How to Make Your Quiz a Roaring Success in 2021 (in just 4 Steps!)

Your Guide to Making a Quiz

  • When to Throw a Quiz
  • Step 1 — Choose your Structure
  • Step 2 — Choose your Questions
  • Step 3 — Make it Interesting
  • Step 4 — Present Like a Pro!
  • Need More Quizspiration?

When to Throw a Quiz

Step 1 — Choose your Structure

  • How many rounds will you have?
  • What will the rounds be?
  • In what order will the rounds be?
  • Will there be a bonus round?

#1 — Mix General and Specific

#2 — Have Some Personal Rounds

  • Who’s this? — Ask for baby pictures of each player and ask the others to guess who it is.
  • Who said it? — Crawl through your friends’ Facebook walls and pick out the most embarrassing posts — put them in your quiz and ask who posted them.
  • Who drew it? — Get your players to draw a concept, like ‘luxury’ or ‘judgement’, then send you their drawings. Upload each image to your quiz and ask who drew them.

#3 — Try a Few Puzzle Rounds

Name it in Emojis

Zoomed In Images

Word Scramble

#4 — Have a Bonus Round

  • Household recreation — Task your players to recreate a famous movie scene with anything they can find around the house. Take a vote at the end and award the points to the most popular recreation.
  • Scavenger hunt — Give each player the same list and give them 5 minutes to find stuff around their houses that matches that description. The more conceptual the prompts, the more hilarious the results!

Step 2 — Choose your Questions

  • Relatable
  • A mixture of difficulties
  • Short and simple
  • Varied in type

#5 — Make it Relatable

#6 — Vary the Difficulty

  1. Order questions from easy to hard — Questions that get harder as the round progresses is fairly standard practice.
  2. Order easy and hard questions at random — This keeps everyone on their toes and ensures engagement doesn’t drop off.

#7 — Keep it Short and Simple

#8 — Use a Variety of Types

  • Multiple choice — 4 options, 1 is correct — pretty much as simple as it comes!
  • Image choice — 4 images, 1 is correct — great for geography, art, sport and other image-centered rounds.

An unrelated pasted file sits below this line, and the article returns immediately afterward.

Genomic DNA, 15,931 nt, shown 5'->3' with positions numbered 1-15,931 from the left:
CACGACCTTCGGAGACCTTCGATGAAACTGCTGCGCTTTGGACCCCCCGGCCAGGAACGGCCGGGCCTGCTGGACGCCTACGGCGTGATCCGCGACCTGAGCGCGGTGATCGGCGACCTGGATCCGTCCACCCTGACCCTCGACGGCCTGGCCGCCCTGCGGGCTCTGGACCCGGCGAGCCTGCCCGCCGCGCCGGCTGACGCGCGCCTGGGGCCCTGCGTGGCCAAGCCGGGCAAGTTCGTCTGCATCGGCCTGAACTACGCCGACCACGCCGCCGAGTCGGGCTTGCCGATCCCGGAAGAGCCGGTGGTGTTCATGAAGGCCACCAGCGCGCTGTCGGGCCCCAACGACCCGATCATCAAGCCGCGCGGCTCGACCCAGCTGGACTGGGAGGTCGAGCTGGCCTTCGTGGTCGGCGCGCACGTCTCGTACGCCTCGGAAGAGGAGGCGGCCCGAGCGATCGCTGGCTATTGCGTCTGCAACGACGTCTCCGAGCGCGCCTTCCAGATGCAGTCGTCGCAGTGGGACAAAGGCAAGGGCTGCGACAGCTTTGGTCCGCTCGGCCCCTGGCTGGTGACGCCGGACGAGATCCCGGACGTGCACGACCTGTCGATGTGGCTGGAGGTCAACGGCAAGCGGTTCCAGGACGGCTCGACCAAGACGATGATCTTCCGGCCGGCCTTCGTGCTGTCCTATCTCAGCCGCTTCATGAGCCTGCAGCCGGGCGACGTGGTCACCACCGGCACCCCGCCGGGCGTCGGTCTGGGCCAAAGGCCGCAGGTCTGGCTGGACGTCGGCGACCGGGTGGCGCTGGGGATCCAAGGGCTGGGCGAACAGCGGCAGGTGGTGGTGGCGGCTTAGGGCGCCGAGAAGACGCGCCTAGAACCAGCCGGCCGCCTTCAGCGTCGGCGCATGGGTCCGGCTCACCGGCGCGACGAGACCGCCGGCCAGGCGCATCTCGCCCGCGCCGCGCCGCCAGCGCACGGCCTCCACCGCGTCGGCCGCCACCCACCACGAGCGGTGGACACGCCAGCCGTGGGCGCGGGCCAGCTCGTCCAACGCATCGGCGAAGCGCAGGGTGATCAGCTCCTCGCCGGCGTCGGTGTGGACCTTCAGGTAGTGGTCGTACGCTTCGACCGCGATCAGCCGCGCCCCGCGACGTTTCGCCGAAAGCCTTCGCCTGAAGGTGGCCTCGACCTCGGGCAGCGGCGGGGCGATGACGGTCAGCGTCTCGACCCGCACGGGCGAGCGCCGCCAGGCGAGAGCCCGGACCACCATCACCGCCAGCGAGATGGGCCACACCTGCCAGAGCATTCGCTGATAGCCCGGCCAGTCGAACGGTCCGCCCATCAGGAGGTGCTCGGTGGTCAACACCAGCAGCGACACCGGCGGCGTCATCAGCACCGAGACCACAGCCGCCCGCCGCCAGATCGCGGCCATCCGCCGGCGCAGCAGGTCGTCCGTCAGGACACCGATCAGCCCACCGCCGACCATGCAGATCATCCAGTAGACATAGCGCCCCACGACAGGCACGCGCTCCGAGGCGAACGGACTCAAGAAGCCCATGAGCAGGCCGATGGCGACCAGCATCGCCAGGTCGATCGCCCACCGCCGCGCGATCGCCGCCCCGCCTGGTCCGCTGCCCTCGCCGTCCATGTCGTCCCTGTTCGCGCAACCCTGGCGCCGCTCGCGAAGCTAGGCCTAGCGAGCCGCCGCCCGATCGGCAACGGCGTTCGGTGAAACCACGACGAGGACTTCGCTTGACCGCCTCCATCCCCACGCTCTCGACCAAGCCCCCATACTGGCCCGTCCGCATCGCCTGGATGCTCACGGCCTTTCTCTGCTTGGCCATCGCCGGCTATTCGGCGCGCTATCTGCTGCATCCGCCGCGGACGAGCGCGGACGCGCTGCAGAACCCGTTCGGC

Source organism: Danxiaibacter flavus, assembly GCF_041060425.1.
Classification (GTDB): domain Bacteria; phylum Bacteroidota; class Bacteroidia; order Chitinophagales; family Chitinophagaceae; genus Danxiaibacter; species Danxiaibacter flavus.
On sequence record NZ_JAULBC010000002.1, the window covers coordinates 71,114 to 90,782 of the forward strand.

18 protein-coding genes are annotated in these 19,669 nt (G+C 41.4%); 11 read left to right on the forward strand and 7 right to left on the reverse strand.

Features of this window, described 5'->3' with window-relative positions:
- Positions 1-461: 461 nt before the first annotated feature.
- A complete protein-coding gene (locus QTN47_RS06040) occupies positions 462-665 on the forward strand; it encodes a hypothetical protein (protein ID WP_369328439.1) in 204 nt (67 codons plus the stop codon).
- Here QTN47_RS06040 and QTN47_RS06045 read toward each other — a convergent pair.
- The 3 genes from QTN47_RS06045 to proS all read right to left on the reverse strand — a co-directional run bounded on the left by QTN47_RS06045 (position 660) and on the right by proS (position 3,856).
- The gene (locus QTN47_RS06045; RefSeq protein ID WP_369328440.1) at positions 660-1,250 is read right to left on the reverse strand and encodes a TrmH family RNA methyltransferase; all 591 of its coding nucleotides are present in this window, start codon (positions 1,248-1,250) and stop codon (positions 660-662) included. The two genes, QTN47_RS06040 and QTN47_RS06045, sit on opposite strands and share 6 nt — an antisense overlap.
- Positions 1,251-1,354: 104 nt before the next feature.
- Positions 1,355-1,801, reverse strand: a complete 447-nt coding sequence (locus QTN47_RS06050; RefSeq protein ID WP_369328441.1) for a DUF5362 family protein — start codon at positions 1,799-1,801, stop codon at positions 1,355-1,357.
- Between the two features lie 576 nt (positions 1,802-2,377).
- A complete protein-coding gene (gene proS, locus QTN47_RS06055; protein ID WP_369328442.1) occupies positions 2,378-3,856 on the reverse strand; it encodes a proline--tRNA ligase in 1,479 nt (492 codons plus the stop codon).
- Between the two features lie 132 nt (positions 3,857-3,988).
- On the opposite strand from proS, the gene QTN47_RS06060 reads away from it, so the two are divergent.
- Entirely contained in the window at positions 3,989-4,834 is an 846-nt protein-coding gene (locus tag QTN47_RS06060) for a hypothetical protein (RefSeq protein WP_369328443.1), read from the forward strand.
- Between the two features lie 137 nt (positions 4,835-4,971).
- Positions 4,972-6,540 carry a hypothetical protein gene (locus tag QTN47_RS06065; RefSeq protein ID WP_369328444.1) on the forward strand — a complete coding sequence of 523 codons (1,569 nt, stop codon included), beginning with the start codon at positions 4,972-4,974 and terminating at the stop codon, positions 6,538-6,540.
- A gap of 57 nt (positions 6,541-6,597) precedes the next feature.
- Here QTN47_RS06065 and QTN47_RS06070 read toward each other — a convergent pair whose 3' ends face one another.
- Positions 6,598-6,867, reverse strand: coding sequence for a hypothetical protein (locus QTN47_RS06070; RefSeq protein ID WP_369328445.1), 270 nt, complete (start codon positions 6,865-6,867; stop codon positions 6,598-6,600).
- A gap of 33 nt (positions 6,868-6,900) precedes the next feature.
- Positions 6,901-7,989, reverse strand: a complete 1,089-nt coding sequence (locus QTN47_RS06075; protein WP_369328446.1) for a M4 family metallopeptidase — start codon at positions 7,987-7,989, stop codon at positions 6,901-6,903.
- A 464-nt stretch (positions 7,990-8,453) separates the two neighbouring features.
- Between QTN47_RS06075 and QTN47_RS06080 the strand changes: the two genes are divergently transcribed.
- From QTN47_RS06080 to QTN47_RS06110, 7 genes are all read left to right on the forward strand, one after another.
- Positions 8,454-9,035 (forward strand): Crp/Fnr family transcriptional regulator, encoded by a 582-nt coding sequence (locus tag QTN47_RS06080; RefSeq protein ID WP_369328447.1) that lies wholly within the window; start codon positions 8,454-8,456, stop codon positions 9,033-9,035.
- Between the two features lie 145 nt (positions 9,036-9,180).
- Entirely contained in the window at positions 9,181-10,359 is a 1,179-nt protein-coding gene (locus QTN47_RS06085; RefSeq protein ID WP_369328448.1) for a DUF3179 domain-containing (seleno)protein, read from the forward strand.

• Type answer — No options provided, just 1 correct answer (though you can enter other accepted answers). This is a great way to make any question more difficult.
  • Audio — An audio clip that can be played on a multiple choice, image choice or type answer question. Great for nature or music rounds.

Step 3 — Make it Interesting

  • Adding backgrounds
  • Enabling teamplay
  • Rewarding faster answers
  • Withholding the leaderboard

#9 — Add Backgrounds

  • Use one background on every question slide per round. This helps to unify all the round’s questions under the theme of the round.
  • Use a different background on every question slide. This method requires more time to make a quiz, but a background per question keeps things interesting.
  • Use backgrounds to give clues. Via backgrounds, it’s possible to give a small, visual clue for particularly hard questions.
  • Use backgrounds as part of a question. Backgrounds can be great for zoom-in picture rounds.

#10 — Enable Teamplay

#11 — Reward Faster Answers

#12 — Withhold the Leaderboard

  • At the very end of the quiz — Just one leaderboard reveal throughout the whole quiz, right at the end so that no one has any idea of their position until it’s called out.
  • After every round — One leaderboard on the last quiz slide of each round, so that players can keep up with their progress.

Step #4 — Present Like a Pro!

  • Introducing each round thoroughly
  • Reading the questions aloud
  • Adding interesting factoids

#13 — Introduce the Rounds (Thoroughly!)

  • Round number and title.
  • Short introduction about how the round works.
  • Bullet point rules for each question.

#14 — Read it Aloud

  • Be loud and proud — Don’t shy away from the task! Presenting certainly isn’t everyone’s thing, but amplifying your voice is a great way to show confidence and to get people to pay attention.
  • Read slowly — Slowly and clearly is the way. Even if you’re reading slower than people are reading, you are still projecting confidence and appearing professional.
  • Read everything twice — Ever wondered why Alexander Armstrong from Pointless reads every question twice? To kill airtime, yes, but also to ensure that everyone has fully understood the question and it helps to fill in the silence while they’re answering.

#15 — Add Interesting Factoids

Ready to Create?

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